Researchers to Use EMRs to Discover New Disease Associations

Nov. 25, 2013
Researchers from Vanderbilt University Medical Center and co-authors from four other U.S. institutions from the Electronic Medical Records (EMRs) and Genomics (eMERGE) Network are using the EMR in conjunction with genetic data to discover new disease associations.

Researchers from Vanderbilt University Medical Center and co-authors from four other U.S. institutions from the Electronic Medical Records (EMRs) and Genomics (eMERGE) Network are using the EMR in conjunction with genetic data to discover new disease associations.

The first large-scale phenome-wide association study (PheWAS) was released on November 25 in the journal Nature Biotechnology. Traditional genetic studies start with one phenotype and look at one or many genotypes; PheWAS does the inverse by looking at many diseases for one genetic variant or genotype.

“This study broadly shows that we can take decades of off-the-shelf electronic medical record data, link them to DNA, and quickly validate known associations across hundreds of previous studies,” lead author Josh Denny, M.D., Vanderbilt associate professor of biomedical informatics and medicine, said in a statement.  “And, at the same time, we can discover many new associations.”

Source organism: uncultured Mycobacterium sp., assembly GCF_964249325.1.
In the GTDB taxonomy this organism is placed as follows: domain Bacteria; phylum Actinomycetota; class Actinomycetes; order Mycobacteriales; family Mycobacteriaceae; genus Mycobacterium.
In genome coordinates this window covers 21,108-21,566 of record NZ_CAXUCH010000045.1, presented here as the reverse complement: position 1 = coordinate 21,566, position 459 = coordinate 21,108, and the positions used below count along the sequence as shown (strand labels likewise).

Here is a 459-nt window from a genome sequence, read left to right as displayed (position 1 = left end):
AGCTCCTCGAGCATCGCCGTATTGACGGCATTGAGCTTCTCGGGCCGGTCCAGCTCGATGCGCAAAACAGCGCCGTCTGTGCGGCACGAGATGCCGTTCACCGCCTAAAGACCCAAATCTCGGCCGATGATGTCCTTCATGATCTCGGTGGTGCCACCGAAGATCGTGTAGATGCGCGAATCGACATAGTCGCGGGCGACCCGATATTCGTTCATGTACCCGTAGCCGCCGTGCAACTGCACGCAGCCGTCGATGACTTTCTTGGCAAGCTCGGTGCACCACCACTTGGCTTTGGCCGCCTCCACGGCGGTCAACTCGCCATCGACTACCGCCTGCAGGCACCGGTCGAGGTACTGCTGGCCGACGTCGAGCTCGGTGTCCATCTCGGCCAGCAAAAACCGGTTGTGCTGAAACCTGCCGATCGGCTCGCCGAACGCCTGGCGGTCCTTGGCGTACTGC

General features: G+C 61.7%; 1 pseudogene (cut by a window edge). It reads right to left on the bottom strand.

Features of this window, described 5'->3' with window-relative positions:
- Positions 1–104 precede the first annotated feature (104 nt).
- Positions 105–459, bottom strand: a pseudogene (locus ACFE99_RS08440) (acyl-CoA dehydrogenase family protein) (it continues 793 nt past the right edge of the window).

Researchers used genotype data from 13,835 individuals of European descent, exhibiting 1,358 diseases collectively. The team then ran PheWAS on 3,144 single-nucleotide polymorphisms (SNP’s), checking each SNP’s association with each of the 1,358 disease phenotypes.

As a result, study authors reported 63 previously unknown SNP-disease associations, the strongest of which related to skin diseases. “The key result is that the method works,” Denny said. “This is a robust test of PheWAS across all domains of disease, showing that you can see all types of phenotypes in the electronic medical record—cancers, diabetes, heart diseases, brain diseases, etc.—and replicate what’s known about their associations with various SNPs.”

Denny said PheWAS would be unworkable without the eMERGE Network, which has now expanded to nine sites with DNA samples from about 51,000 individuals linked to medical records. Vanderbilt is the coordinating center for eMERGE, which is a National Institutes of Health (NIH)-organized and funded consortium of U.S. medical research institutions,

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